Naxos is the largest of the islands in Cyclades group. The capital and largest town in Naxos is Naxos City (or Chora). The island is well-known for being a source of emery. Emery is a rock rich in corundum. Until modern times, it was the best abrasive available. During the Cycladic civilization, Emery was exported to other islands.
Greek mythology says that young Zeus was raised in a cave on Mt. Zas. “Zas” means Zeus. Homer mentioned Dia, the sacred island “of the goddess.” The name Dia, which means “divine” or “heavenly,” was given to a number of small, scraggly islands in the Aegean Sea. The name Dia was eventually given to Naxos itself. Two Naxos myths involve giant brothers Otus and Ephialtes. In one of the myths, Artemis bought the abandonment of a siege they had laid against the gods. She did this by offering to live on the island and be Otus’ lover. In another myth, it was the brothers who settled Naxos Island.
Zas Cave, which was inhabited during the Neolithic era, was found to contain items made of stone from Melos and copper objects. The copper objects included a dagger and gold sheet. These items have allowed researchers to determine the status of those who inhabited the cave.
During the Byzantine era, Pope Martin I was detained on the island by Byzantine authorities for almost a year due to holding a synod (an assembly of clergy) that condemned Monothelitism. Monothelitism is a teaching about how humans and divine relate in the person of Jesus. He would be held on the island before being taken to Constantinople to stand trial.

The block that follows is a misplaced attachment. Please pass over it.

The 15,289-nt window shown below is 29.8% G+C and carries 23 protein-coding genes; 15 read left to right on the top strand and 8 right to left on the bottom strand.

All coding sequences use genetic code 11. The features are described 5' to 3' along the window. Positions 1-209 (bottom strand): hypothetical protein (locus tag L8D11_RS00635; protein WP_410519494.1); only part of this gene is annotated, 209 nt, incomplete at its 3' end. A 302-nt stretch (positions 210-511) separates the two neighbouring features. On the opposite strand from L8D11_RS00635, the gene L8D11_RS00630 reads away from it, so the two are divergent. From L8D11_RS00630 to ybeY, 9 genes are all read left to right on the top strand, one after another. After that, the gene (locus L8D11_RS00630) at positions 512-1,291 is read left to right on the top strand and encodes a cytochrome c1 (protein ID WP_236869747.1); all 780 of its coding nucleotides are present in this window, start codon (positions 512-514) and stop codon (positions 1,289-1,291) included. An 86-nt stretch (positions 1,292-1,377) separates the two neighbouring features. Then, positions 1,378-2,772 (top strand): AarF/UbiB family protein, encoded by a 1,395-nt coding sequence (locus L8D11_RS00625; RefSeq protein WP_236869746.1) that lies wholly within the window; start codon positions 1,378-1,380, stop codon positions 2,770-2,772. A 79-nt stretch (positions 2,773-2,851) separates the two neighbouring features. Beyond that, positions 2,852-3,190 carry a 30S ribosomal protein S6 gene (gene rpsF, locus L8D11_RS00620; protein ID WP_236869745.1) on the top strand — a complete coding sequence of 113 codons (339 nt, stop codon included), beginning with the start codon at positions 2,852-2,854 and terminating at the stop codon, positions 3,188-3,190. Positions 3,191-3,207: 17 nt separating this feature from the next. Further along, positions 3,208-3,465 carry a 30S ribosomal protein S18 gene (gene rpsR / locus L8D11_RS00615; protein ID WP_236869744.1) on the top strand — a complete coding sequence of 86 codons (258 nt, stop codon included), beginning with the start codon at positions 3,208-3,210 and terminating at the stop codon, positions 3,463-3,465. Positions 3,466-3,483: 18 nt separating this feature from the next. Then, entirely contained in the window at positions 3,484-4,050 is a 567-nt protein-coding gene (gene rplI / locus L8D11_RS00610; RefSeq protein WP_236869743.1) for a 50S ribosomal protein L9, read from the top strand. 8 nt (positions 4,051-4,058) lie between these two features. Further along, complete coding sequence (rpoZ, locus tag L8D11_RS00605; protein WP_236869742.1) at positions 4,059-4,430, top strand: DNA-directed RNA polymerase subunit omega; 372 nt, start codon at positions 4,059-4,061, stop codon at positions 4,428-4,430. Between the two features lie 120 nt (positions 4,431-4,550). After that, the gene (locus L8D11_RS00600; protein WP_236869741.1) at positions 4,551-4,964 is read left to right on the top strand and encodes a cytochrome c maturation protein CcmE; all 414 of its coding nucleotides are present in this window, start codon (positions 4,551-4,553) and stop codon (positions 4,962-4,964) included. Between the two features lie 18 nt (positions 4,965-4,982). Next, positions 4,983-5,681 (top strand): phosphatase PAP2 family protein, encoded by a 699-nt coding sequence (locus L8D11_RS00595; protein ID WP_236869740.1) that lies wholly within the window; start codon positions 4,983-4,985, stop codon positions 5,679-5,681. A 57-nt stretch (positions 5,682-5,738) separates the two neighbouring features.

Naxos Island would finally become part of the Greek state in 1832.
Top Attractions in Naxos Island, Greece
Portara – Also known as “The Great Door,” it is a large marble doorway. It was meant to be the largest building in Greece, but construction was interrupted and never restarted. All that remains is the door and three of four columns.
Temple of Demeter – A temple dedicated to Demeter. Built in the 6th century and discovered in 1949. There is a small church next to the temple.
Panagia Drossiani – Built in the 6th or 7th century. This church is found in the town of Moni. Inside is decorated with beautiful wall paintings.
Bazeos Tower – Dates back to the 17th century. Built on the main road from Naxos City to Halka and Filoti to protect residents from pirate attacks.
Potomia – Well-known for its production of fruits. Close to medieval towers and old mills. Located 9 km south of Chora.
Orkos Beach – A secluded, non-organized beach. 10 km south of Chora. Soft sand with surrounding green areas.
Mikri Vigla Beach – The perfect beach choice if you’re into windsurfing. A partly organized beach located 16 km south of Naxos City. Water sports facilities line the beach.
Ancient Aqueduct – The remains of an ancient aqueduct that can be traced throughout the island. Can be viewed in various locations in Naxos including: Barou and Kastro. There is an information center in Flerio.
Mycenaean Tomb – Built in 1300 BC. Was meant to be the resting place of an unknown ruler as the condition of the tomb has deteriorated. Located in Koronida.
Venetian Museum – Located in Chora in the 800- year old home of the Della Rocca family. Stepping into the home is like taking a step back into Venetian times. A guided tour lasts approximately 40 minutes.
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